Red tuna crabs wash up on San Diego beaches by the thousands

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SAN DIEGO — Like a scene from a B-movie, hordes of bright red crabs have taken over San Diego’s coastline from Ocean Beach to La Jolla.

Masses of the small red tuna crabs, or pelagic red crabs, have been washing up along the southern California shoreline for the past couple of weeks, according to local media reports.

The striking sight may be the result of warm water carrying the crustaceans from their usual home along the west coast of Baja California and the Gulf of California, according to Linsey Sala, a museum scientist at the Scripps Institution of Oceanography, UC San Diego.

“Typically such strandings of these species in large numbers are due to warm water intrusions,” said Sala.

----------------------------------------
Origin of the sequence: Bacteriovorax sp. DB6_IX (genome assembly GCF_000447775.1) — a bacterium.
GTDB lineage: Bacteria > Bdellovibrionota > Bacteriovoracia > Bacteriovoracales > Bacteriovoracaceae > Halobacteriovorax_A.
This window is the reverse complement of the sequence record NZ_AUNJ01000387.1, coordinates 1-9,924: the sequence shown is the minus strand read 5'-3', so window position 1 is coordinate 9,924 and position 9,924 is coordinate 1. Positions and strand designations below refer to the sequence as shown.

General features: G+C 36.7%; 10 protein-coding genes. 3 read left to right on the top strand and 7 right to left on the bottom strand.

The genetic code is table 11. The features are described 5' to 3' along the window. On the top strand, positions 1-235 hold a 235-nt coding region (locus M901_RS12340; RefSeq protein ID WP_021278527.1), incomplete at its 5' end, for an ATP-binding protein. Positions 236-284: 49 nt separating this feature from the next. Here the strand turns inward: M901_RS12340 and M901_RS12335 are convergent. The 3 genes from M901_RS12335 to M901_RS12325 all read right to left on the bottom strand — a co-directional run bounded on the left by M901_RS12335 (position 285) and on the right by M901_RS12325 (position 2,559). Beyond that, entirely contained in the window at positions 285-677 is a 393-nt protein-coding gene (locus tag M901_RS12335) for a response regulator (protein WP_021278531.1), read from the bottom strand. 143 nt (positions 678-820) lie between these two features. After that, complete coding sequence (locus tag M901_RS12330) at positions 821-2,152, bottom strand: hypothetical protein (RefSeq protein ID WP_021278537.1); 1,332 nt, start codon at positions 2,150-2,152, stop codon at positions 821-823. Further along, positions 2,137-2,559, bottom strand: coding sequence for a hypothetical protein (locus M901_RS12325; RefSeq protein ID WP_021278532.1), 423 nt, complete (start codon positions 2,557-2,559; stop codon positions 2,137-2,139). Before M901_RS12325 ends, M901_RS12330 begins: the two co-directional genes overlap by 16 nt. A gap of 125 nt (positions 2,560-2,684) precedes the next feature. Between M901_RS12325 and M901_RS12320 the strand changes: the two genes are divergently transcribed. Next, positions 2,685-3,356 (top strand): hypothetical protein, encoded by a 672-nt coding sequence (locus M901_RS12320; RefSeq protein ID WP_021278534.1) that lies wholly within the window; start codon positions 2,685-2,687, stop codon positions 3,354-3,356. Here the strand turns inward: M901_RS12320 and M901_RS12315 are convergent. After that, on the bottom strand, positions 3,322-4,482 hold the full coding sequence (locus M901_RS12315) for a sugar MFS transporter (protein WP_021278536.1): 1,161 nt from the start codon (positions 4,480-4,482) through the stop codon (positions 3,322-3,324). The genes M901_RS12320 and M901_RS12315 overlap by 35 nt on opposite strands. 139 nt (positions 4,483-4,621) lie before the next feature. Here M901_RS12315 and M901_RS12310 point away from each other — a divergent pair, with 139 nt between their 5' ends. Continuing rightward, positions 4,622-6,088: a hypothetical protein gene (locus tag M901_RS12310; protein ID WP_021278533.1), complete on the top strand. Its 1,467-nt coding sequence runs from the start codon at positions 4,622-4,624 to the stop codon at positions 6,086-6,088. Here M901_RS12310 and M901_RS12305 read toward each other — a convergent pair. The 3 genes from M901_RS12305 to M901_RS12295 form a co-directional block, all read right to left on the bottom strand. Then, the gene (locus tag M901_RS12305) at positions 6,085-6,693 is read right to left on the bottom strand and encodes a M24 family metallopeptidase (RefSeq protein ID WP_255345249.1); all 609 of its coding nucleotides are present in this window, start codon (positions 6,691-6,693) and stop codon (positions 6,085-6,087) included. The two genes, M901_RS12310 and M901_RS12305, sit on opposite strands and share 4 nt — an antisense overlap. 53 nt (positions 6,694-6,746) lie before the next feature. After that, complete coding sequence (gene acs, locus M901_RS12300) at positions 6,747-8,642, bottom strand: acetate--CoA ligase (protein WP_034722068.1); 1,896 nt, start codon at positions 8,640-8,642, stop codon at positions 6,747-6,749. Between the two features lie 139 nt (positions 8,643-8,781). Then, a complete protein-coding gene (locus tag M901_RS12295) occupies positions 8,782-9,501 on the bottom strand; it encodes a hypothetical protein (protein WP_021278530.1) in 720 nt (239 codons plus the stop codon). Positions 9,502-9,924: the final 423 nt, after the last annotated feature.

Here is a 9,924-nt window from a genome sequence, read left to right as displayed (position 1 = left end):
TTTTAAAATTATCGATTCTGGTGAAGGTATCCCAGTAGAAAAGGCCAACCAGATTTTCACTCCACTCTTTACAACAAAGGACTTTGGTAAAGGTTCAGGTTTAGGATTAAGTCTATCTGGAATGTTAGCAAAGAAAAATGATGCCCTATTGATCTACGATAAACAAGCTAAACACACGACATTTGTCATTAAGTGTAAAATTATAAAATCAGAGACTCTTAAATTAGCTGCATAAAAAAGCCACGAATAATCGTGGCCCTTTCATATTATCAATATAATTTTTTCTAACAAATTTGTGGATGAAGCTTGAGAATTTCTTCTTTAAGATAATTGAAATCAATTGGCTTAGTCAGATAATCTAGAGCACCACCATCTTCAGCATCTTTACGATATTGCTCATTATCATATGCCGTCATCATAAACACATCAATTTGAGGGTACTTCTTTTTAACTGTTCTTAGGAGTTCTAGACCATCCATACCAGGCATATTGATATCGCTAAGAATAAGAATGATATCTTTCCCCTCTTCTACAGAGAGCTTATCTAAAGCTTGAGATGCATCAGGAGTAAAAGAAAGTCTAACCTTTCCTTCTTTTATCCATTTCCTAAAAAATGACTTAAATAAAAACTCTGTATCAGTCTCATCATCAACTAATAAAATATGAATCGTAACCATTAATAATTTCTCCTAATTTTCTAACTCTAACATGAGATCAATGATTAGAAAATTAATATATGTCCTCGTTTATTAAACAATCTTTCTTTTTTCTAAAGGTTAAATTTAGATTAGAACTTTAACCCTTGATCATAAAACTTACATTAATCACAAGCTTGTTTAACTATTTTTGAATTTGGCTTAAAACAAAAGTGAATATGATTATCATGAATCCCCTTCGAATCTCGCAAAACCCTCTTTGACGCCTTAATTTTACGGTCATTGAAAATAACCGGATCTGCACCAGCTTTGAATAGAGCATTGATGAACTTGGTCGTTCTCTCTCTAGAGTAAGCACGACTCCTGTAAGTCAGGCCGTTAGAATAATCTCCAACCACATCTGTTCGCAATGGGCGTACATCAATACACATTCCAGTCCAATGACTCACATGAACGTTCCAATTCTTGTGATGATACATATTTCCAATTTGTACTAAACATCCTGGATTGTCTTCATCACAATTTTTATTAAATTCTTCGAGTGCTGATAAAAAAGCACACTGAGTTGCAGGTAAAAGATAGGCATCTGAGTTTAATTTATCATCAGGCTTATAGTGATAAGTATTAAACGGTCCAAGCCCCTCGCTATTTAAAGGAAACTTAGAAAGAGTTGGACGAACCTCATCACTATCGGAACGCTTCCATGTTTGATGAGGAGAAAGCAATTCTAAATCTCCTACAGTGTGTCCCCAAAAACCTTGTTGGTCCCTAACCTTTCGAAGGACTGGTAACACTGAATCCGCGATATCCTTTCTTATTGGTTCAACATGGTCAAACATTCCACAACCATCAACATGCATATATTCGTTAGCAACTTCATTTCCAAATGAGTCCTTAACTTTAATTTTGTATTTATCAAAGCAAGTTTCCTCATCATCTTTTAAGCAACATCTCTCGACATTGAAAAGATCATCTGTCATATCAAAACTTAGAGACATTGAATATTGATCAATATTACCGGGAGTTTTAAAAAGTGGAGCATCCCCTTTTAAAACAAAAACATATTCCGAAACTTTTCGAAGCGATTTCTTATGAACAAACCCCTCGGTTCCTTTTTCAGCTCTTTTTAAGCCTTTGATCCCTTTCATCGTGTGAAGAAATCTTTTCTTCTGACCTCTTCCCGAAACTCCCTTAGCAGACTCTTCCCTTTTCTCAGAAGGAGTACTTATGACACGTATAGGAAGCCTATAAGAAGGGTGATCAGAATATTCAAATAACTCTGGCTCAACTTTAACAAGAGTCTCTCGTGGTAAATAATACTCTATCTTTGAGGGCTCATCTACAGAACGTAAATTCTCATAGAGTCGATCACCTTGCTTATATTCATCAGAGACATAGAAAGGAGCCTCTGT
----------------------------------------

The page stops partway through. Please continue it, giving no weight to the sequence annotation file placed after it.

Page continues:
The species, proper name Pleuroncodes planipes, is unique in that it can live its entire live cycle, from larvae to adulthood, in the water column from surface to seafloor, she said. This makes it vulnerable to being carried along by winds, tides, and currents.

The scarlet-shelled visitors have certainly caught the eye of local residents. One, Jim Grant, has tweeted a number of images of Ocean beach strewn with the critters.

But while the crabs are pretty to look at, experts warn against scooping them up for dinner because they could contain unknown toxins.

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